Sunday, September 03, 2000

Colorful fabrics hard to find

        When quilter Betty Smiddy thinks about all the fabrics she cannot find in Cincinnati, she recalls the yarn-covered walls at H&S Pogue, the former downtown Cincinnati department store.

[photo] Betty Smiddy can't find the fabric she needs for her museum-quality quilts in Cincinnati.
(Glenn Hartong photo)
| ZOOM |
        A former art needlework buyer for the department store, Ms. Smiddy remembers how shoppers wanted to see a huge spectrum of color on the wall. Still, they usually purchased only off-white yarn.

        It didn't make sense to carry such a wide variety of yarn when people wanted only vanilla, she said, and fabric is the same way.

        “I think we're behind some of the other cities,” Ms. Smiddy said about the area's fabric selections. “But knowing what sells here, it doesn't do any good to stock anything that doesn't sell.”

        So Ms. Smiddy, who has had her quilts displayed in museums and featured in Better Homes & Gardens, orders at least half of her fabrics from catalogs. And that's a lot of fabric — Ms. Smiddy has been quilting for 30 years. It is not unusual for her to spend $10 a yard for fabric and to invest $150 in a quilt's facing.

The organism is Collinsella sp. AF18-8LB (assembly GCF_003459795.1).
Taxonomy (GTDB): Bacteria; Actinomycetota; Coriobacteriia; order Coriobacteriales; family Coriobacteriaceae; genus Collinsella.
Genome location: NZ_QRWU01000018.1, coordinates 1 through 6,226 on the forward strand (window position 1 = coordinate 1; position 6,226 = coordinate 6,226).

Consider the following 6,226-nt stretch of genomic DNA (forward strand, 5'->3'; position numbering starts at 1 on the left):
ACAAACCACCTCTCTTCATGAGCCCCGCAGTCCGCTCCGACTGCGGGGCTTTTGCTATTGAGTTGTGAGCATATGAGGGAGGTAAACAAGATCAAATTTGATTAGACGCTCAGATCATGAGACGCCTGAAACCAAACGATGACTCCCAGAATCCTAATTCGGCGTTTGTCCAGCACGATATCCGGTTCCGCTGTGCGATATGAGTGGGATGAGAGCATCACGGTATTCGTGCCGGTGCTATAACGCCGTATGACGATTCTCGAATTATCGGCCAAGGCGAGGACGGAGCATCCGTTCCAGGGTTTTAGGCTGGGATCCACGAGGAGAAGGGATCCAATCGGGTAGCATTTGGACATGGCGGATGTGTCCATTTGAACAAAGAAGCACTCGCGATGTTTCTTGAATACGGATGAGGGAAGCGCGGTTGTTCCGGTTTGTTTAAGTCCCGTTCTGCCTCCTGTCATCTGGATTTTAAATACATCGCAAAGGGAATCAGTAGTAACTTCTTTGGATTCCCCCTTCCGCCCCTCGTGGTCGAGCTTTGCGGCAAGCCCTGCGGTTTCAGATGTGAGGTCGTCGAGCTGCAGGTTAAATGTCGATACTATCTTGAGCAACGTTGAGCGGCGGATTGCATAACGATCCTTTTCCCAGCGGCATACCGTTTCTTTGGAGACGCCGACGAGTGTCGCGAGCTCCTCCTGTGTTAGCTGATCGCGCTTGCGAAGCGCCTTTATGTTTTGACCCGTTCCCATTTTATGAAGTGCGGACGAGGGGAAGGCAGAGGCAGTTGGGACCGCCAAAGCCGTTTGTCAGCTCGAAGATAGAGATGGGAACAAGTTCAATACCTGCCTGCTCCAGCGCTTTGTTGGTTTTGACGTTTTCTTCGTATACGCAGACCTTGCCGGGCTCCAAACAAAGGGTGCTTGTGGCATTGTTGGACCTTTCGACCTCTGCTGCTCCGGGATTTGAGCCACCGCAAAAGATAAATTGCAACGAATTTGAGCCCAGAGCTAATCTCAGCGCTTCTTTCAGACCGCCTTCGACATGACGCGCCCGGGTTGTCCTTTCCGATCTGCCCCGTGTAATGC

But she doesn't see her problem as one of retailers failing to meet her needs. She said too few Cincinnatians share her tastes or wants to justify local merchants carrying the fabrics.

        “If I could find it locally, I would,” she said. “It's just that it isn't here, and we really don't have that many fabric stores for the size of the city.”

        Sitting in her West Chester sun room, she pulled out bolts of fabric with Byzantine designs, vibrant gold trimmings and Egyptian patterns. Quilting is important to Ms. Smiddy not just as a craft, but also as therapy for fibromyalgia. She was diagnosed with the illness, characterized by musculoskeletal pain, fatigue and multiple tender joints, in 1989.

        The manufacturers of Ms. Siddy's fabrics, Alexander Henry and Hoffman International, are a tough sell in Cincinnati, she said.

        “They say, "Sorry, we just can't sell it in the area. It just doesn't move well,'” Ms. Smiddy said. “The smaller (stores) may stock some Hoffman and some Alexander Henry. They just can't stock all these.”


— Lisa Biank Fasig

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